“File to sump”
Passes a file which cannot be fixed by the ART-IM rule base to the sump.
Copies, using the FTAM protocol, the DDC file name from the DDC FTAM address using the DDC user name, DDC password and DDC account to the Streamer 6. The user name, password, account and FTAM address of the Streamer 6 can be defaulted to NULL if required. The routine is not called directly from the IEF and hence does not return an IEF style status.
“Get DDC process parameters”
Creates or opens a fifo in the streamer/TMP directory which will be named “DDC_process_fifo<PID>. It will read the values of the DDC NNI from the fifo, the data having been inserted into the fifo by the “create_file_process” routine.
“Get file process parameters”
Creates or opens a fife in the streamer/TMP directory which will be named “file_process_fifo_<PID>”. It will read the values of the above variables from the fifo, the data having been inserted into the fifo by the “create_file_process” routine.
“Get exchange file”
Copies a file using the FTAM protocol from disc on the DDC, straight onto disc on the Streamer 6. The file will then be read into memory on the Streamer 6 and then renamed into the raw record backup directory from where it will be archived. This module calls “map_data_structure_to_file” in order to set up the initial pointers to the first billing record, first APDU, and the header and trailer APDUs.
“Get no. invalid data analyzer APDUs”
Returns a count of invalid APDUs re-processing of call records which have failed the Streamer validation process.
“Map data analyzer file”
Reads a file into memory for subsequent processing.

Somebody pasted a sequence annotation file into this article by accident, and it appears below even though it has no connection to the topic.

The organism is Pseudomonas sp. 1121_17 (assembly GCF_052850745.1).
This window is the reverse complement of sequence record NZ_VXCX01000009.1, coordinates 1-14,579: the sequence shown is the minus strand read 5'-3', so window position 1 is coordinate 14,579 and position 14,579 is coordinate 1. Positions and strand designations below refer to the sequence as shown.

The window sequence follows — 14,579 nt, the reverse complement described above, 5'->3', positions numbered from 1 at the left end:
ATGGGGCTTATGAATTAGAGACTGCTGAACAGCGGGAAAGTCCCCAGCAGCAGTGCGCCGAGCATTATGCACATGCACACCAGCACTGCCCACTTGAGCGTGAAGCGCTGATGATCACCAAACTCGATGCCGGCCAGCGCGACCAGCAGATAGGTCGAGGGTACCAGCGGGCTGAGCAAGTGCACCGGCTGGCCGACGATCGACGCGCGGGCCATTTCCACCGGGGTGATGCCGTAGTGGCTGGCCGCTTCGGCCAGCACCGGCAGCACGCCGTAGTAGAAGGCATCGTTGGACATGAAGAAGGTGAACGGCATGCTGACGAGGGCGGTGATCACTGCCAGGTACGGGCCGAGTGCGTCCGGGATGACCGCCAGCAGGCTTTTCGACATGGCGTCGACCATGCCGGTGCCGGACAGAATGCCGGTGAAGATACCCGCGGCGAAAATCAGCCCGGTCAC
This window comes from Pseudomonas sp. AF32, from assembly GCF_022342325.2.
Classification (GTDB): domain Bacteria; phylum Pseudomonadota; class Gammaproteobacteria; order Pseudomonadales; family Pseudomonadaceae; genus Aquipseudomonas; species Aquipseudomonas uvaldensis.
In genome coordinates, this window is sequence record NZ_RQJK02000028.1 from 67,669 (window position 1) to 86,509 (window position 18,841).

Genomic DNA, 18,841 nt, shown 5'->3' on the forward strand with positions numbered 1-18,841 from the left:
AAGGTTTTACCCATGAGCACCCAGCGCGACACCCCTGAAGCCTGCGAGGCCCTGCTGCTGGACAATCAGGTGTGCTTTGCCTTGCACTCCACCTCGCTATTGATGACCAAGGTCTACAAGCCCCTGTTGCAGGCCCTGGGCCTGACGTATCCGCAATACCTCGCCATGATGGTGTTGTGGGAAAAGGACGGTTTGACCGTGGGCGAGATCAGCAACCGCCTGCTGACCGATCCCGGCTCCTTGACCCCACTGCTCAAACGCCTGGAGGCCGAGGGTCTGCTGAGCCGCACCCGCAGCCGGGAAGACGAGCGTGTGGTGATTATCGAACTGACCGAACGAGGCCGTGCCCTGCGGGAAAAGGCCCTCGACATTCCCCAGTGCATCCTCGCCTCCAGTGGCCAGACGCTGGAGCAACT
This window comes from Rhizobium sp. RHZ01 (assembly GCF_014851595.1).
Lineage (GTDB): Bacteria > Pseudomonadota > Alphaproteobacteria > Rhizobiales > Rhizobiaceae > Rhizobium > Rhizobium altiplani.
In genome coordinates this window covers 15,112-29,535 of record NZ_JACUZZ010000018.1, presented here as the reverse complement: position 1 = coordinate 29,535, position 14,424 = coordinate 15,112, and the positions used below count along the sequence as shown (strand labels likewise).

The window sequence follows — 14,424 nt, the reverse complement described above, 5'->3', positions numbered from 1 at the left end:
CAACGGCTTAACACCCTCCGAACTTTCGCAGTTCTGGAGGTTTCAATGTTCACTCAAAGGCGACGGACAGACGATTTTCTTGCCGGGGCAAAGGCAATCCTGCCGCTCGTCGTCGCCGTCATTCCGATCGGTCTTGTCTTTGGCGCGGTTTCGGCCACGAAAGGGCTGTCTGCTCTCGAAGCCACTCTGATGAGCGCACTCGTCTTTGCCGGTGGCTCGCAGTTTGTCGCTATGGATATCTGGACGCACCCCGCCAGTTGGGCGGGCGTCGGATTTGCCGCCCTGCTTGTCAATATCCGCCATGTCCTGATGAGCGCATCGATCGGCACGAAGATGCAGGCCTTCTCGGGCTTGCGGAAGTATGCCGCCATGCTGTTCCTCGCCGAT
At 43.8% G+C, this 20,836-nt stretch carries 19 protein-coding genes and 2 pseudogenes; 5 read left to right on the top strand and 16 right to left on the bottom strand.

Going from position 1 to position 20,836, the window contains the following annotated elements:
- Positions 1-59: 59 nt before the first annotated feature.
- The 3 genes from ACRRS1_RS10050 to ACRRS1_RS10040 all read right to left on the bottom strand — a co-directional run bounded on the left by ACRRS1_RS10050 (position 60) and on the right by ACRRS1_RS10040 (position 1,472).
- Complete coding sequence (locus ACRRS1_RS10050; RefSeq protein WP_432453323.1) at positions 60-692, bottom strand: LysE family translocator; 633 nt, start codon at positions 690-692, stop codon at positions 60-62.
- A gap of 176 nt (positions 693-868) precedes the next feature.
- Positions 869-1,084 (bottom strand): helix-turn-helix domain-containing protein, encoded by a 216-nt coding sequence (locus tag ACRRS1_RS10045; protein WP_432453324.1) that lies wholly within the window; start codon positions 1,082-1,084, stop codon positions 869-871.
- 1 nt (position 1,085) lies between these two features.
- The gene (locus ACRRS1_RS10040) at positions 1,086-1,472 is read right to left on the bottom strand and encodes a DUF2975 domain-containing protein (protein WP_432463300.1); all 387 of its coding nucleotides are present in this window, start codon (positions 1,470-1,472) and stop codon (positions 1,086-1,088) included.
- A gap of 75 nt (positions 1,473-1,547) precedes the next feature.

Establishes whether a particular PID is active and returns a flag accordingly.
“Read exchange file header”
Uses the pointers to the header and trailer APDU to return in a structure all of the fields from the header and the APDU type from the trailer.
“Read data analyzer exchange file header”
Uses the pointers to the header and trailer APDU to return in a structure all of the fields from the header and the APDU type from the trailer for a file which has been sent to the data analyzer.
“Read first DIRINDEX record”
Copies, using the FTAM protocol, the DIRINDEX file from the DDC to temporary storage, and opens the file and returns the first record to the caller.
“Read next APDU”
Returns the APDU structure pointed to by the current APDU pointer and sets the current APDU pointer to the next APDU. Also sets the current billing record pointer to the first billing record within the returned APDU, and copies and byte reverses the data into the current APDU array.
“READ next DIRINDEX records”
Reads the next record from the DIRINDEX file on the DDC.